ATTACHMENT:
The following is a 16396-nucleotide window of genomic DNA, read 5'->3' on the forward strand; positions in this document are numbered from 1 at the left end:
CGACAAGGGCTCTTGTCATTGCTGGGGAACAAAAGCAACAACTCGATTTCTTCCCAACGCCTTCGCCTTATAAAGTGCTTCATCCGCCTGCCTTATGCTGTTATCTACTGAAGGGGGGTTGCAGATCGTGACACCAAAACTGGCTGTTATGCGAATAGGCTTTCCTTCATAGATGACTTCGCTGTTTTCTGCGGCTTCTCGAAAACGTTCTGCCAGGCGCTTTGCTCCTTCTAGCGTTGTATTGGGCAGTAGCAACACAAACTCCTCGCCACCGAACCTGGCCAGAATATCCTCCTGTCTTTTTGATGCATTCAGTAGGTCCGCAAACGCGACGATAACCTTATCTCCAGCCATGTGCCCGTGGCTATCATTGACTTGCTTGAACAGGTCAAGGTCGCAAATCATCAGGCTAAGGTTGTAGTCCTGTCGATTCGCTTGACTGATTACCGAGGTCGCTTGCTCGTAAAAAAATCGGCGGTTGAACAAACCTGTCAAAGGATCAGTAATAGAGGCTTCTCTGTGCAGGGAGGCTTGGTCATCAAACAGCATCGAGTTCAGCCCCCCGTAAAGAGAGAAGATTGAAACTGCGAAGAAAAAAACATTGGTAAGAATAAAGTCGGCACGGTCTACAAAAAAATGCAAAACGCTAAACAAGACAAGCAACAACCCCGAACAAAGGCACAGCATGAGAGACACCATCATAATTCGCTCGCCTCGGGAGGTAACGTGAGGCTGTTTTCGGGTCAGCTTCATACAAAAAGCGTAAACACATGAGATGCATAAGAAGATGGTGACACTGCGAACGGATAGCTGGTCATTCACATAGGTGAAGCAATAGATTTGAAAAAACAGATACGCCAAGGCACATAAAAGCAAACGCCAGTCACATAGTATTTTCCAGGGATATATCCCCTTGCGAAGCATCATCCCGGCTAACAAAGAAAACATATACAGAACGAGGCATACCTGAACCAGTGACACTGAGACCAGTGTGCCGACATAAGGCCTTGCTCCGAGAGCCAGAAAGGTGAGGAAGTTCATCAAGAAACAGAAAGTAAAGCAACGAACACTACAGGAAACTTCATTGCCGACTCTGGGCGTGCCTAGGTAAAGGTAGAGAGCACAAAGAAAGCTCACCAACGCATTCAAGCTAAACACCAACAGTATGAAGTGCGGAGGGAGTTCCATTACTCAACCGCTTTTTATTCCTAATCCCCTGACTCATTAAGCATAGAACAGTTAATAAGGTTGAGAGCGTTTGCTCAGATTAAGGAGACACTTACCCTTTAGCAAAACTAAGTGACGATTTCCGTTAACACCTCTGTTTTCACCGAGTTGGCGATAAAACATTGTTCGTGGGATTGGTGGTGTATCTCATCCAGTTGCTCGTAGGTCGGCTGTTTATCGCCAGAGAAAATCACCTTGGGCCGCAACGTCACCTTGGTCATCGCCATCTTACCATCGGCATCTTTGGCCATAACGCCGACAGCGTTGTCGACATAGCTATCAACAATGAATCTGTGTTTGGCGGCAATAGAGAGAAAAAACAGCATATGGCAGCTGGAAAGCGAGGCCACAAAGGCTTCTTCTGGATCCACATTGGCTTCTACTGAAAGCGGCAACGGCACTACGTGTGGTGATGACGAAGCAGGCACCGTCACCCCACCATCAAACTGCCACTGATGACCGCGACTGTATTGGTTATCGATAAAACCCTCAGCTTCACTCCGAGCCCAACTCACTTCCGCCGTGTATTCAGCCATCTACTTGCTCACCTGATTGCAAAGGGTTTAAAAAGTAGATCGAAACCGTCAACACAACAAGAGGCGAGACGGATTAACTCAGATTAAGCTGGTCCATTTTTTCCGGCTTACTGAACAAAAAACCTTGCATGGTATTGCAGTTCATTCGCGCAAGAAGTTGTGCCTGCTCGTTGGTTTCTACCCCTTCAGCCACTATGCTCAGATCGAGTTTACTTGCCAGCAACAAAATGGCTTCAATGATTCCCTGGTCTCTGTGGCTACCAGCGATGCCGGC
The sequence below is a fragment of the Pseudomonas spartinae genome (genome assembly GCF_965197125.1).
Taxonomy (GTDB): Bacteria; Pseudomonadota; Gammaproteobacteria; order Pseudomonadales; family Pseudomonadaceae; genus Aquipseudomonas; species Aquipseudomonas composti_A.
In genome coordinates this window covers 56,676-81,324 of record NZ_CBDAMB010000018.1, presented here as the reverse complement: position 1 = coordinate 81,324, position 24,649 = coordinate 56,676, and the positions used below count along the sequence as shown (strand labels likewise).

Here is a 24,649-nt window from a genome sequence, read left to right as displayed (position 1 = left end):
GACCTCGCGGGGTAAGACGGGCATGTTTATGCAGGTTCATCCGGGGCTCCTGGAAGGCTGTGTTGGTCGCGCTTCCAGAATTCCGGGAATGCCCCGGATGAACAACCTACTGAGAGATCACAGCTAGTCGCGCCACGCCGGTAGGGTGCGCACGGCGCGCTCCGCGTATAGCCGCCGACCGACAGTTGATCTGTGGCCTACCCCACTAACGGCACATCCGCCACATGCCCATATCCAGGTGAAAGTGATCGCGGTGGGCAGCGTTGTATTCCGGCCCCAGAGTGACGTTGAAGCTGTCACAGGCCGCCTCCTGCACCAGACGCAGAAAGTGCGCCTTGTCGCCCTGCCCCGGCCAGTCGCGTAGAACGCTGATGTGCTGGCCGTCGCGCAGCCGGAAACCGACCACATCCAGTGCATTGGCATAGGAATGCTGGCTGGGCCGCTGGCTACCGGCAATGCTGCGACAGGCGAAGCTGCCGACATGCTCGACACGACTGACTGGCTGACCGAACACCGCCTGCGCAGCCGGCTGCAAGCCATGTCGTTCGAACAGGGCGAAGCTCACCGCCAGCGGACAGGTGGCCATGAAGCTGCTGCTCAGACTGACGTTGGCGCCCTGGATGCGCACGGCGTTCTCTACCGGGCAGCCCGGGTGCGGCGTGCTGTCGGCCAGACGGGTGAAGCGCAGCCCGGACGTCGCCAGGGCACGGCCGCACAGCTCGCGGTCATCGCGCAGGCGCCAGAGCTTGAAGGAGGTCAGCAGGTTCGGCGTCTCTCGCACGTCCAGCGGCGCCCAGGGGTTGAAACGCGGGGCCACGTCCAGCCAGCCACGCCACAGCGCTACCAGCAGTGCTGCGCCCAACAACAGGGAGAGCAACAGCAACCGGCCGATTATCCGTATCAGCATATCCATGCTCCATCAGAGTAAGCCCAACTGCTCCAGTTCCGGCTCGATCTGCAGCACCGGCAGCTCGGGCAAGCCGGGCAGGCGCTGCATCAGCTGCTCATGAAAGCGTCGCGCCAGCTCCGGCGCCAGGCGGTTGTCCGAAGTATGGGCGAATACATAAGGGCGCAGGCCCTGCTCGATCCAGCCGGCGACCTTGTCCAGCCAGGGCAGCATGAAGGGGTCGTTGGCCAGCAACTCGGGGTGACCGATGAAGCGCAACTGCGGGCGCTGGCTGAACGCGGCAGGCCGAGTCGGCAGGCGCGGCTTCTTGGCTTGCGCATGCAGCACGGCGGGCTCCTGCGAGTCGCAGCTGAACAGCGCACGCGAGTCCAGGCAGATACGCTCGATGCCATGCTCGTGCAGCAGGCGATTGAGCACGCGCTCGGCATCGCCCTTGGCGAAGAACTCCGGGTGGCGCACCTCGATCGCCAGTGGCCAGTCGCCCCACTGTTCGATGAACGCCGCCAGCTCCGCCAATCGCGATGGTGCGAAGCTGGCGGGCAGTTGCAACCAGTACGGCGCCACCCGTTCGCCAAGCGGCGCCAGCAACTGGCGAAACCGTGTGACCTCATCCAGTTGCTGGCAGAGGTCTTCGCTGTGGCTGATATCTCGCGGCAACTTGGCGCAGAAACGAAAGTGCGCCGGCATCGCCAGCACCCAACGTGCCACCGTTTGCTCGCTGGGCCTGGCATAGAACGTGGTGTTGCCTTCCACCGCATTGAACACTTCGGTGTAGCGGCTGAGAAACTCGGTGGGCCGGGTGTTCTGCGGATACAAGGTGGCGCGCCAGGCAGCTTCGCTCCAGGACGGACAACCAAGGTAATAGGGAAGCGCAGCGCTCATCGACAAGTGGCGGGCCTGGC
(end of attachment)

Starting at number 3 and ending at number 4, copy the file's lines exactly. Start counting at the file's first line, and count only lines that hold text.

The sequence below is a fragment of the Pseudomonas spartinae genome (genome assembly GCF_965197125.1).
Taxonomy (GTDB): Bacteria; Pseudomonadota; Gammaproteobacteria; order Pseudomonadales; family Pseudomonadaceae; genus Aquipseudomonas; species Aquipseudomonas composti_A.